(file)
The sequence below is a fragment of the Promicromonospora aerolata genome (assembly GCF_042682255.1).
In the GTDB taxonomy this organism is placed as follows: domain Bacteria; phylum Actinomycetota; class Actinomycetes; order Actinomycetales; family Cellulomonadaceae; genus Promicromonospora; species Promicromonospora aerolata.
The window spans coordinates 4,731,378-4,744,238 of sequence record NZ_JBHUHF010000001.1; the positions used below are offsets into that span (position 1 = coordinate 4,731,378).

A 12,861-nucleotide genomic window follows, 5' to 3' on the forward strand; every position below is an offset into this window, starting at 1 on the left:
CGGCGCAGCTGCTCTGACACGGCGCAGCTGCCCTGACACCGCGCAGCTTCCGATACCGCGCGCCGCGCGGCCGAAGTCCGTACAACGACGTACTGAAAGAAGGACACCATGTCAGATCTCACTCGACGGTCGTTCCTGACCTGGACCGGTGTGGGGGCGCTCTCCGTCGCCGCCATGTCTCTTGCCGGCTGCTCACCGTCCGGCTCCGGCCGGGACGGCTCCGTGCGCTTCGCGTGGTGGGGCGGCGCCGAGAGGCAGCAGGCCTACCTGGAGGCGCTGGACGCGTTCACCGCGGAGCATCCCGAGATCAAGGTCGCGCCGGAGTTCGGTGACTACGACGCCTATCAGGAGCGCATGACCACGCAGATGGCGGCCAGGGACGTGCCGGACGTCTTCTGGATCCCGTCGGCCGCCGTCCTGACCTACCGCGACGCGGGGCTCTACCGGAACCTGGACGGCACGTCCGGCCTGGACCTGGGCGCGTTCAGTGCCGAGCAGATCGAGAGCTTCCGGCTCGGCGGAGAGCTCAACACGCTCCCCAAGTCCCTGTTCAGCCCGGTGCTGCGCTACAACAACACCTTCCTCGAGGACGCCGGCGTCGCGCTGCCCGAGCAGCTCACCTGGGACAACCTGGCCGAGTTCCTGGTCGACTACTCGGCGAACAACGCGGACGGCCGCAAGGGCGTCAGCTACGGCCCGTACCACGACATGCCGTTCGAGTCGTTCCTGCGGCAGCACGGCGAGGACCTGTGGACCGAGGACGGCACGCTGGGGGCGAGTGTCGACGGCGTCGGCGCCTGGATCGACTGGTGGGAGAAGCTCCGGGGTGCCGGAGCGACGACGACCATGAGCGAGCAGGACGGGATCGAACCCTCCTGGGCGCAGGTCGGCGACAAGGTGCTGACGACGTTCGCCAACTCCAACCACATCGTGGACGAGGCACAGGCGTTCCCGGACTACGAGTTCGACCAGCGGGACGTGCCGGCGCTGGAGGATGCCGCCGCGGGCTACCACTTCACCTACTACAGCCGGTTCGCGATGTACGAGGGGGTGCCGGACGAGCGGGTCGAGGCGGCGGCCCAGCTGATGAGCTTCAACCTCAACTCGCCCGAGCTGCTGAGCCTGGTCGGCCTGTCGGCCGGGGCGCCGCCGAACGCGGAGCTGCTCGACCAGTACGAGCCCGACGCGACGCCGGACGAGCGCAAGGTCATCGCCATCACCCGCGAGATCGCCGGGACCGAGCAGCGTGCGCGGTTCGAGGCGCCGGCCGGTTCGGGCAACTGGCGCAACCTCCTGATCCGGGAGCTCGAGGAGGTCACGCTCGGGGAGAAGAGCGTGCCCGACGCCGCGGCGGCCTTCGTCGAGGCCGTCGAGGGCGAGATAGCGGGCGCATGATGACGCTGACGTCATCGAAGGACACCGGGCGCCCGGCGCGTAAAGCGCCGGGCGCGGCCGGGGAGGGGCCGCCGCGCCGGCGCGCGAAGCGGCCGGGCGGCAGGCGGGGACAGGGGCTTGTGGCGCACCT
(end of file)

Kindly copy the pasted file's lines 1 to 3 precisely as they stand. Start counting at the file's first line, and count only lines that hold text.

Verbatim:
The sequence below is a fragment of the Promicromonospora aerolata genome (assembly GCF_042682255.1).
In the GTDB taxonomy this organism is placed as follows: domain Bacteria; phylum Actinomycetota; class Actinomycetes; order Actinomycetales; family Cellulomonadaceae; genus Promicromonospora; species Promicromonospora aerolata.
The window spans coordinates 4,731,378-4,744,238 of sequence record NZ_JBHUHF010000001.1; the positions used below are offsets into that span (position 1 = coordinate 4,731,378).